A Node.js client module for the official Dropbox API
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An OAuth-enabled Node.js client for working with the Dropbox API.


dropbox-node depends on node-oauth.

To install via npm

npm install dropbox

To install by hand, download the module and create a symlink in ~/.node_libraries

$ ln -s /path/to/dropbox-node/ ~/.node_libraries/dropbox-node


To start, grab a consumer key and secret from dropbox.com/developers.

Object construction and access key pair retrieval

First construct a DropboxClient object, passing in the consumer key and secret.

var dropbox = new DropboxClient(consumer_key, consumer_secret)

Before calling any Dropbox API methods, an access token pair must be obtained. This can be done one of two ways:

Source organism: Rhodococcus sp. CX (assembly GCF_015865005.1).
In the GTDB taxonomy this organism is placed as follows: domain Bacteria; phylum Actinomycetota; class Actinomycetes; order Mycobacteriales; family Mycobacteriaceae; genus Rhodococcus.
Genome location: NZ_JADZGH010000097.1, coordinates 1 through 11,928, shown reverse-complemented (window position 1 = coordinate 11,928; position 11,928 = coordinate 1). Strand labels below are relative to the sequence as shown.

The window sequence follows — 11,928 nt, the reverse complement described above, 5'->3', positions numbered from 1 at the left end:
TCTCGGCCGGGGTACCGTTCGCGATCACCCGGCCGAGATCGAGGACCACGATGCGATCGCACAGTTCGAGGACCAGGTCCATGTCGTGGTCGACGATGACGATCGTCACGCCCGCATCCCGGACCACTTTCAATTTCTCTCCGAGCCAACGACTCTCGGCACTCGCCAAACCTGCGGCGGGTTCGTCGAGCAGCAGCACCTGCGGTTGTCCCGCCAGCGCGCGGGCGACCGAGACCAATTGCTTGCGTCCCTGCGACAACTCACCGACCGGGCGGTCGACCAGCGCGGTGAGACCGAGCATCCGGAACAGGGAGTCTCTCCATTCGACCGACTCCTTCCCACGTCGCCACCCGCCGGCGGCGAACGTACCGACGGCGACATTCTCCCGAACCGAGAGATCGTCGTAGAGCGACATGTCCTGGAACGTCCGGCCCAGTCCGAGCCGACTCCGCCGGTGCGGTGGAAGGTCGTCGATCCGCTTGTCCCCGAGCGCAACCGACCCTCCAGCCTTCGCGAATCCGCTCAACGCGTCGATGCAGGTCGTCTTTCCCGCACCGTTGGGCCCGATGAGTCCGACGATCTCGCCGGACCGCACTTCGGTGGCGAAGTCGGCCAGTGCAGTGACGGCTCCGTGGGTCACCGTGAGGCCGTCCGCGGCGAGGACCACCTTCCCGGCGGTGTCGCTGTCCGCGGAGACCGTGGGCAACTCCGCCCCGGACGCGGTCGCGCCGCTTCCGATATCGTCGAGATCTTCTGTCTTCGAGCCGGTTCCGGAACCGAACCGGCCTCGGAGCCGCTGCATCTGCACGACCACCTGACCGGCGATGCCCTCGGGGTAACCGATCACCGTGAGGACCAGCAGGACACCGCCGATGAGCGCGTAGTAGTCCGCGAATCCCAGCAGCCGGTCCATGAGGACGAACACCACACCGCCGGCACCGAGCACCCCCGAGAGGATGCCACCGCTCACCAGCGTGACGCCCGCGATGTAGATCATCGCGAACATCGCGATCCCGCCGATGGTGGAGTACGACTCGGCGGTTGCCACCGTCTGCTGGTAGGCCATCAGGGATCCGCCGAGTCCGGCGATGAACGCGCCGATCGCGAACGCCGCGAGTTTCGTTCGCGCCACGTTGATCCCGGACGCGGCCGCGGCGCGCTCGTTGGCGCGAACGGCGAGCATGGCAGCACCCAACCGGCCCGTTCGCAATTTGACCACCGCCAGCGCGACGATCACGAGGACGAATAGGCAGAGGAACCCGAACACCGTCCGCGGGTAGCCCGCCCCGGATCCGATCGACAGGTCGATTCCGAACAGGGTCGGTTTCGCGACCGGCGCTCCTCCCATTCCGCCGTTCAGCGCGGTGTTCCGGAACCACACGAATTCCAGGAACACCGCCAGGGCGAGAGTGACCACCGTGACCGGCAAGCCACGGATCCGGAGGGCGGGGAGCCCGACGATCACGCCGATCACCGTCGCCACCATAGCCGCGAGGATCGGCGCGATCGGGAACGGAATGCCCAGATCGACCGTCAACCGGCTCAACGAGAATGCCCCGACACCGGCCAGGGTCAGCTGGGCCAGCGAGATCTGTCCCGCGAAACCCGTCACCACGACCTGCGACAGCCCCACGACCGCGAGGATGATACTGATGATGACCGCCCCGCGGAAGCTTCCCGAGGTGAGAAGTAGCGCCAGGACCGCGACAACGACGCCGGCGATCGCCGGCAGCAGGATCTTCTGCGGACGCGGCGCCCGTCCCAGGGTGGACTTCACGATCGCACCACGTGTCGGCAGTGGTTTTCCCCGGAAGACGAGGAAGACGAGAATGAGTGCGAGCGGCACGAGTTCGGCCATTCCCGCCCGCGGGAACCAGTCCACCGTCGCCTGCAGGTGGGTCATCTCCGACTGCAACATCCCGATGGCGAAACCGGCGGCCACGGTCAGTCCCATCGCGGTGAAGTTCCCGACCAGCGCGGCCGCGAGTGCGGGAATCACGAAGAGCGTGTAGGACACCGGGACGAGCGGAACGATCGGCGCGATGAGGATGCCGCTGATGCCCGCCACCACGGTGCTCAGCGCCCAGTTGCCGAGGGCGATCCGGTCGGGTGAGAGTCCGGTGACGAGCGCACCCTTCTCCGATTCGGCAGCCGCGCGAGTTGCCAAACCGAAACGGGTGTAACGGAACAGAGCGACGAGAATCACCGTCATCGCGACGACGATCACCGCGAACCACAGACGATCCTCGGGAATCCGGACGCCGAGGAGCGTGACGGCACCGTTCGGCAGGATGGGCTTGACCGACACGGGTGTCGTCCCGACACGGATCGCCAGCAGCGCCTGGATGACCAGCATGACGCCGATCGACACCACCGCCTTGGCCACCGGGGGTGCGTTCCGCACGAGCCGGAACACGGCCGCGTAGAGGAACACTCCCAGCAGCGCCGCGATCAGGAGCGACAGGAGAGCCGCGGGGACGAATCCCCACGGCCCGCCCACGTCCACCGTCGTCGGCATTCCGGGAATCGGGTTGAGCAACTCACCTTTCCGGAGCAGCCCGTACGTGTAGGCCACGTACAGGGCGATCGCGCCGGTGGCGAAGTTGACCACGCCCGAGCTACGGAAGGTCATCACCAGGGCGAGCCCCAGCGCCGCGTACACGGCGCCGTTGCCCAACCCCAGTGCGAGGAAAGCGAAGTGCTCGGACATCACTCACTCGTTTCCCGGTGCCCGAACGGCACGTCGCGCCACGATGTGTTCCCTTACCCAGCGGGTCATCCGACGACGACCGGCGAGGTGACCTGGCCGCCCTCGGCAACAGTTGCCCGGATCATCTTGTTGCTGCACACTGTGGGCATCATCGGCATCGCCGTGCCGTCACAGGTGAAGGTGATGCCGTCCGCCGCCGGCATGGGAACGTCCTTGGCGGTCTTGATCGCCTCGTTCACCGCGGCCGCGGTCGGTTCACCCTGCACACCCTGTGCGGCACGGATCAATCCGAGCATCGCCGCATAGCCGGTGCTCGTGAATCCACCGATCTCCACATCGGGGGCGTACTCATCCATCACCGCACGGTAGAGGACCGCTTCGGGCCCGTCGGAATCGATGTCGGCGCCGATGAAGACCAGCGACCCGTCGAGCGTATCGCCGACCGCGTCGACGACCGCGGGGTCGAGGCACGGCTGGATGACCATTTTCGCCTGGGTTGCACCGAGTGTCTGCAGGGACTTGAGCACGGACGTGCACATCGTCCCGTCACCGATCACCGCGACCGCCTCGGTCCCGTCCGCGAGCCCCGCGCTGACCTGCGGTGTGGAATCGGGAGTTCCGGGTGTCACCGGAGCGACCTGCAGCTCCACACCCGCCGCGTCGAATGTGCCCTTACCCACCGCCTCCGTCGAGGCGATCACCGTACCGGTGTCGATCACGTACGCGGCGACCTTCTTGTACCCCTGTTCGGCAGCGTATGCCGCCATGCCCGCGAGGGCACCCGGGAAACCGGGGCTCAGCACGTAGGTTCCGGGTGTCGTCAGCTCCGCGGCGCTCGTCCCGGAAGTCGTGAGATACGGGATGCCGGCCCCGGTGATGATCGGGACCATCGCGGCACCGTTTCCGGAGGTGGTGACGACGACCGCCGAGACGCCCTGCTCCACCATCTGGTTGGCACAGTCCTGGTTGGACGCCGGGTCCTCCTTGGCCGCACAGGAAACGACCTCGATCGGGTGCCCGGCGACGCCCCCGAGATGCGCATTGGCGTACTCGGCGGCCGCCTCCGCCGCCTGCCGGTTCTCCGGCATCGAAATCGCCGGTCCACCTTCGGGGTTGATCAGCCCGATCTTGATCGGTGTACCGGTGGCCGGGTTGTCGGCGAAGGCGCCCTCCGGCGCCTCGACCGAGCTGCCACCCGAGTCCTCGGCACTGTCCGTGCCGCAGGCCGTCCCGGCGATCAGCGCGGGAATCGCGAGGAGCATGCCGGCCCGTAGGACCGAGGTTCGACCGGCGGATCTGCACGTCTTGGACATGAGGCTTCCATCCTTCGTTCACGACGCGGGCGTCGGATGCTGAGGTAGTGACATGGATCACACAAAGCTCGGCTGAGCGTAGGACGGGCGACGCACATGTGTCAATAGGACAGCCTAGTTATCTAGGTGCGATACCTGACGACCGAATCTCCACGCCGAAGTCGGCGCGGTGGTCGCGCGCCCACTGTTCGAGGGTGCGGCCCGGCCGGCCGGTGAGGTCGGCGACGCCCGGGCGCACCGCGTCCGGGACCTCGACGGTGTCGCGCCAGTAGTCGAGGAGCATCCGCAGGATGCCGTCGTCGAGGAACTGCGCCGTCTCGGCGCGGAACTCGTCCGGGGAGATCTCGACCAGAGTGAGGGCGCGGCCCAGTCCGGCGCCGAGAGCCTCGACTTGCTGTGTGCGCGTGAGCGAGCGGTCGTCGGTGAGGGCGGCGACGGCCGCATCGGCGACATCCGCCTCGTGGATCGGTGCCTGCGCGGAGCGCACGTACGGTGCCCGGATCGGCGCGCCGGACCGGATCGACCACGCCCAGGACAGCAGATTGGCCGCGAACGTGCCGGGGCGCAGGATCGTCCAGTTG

1. If the access token and secret are known a priori, they can be passed directly into the DropboxClient constructor.

    var dropbox = new DropboxClient(consumer_key, consumer_secret, access_token, access_token_secret)

  2. Otherwise, getAccessToken must be called in order to initialize the OAuth credentials.

    dropbox.getAccessToken(dropbox_email, dropbox_password, callback)

The callback given to getAccessToken takes an error object, an access token, and an access token secret (see example below). Please note that users' passwords should never be stored. It is best to acquire a token once and then use it for all subsequent requests.

Calling API methods

dropbox-node provides methods covering each of the Dropbox API methods. For example, to fetch and print the display name and email address associated with your account:

dropbox.getAccountInfo(function (err, data) {
  if (err) console.log('Error: ' + err)
  else console.log(data.display_name + ', ' + data.email)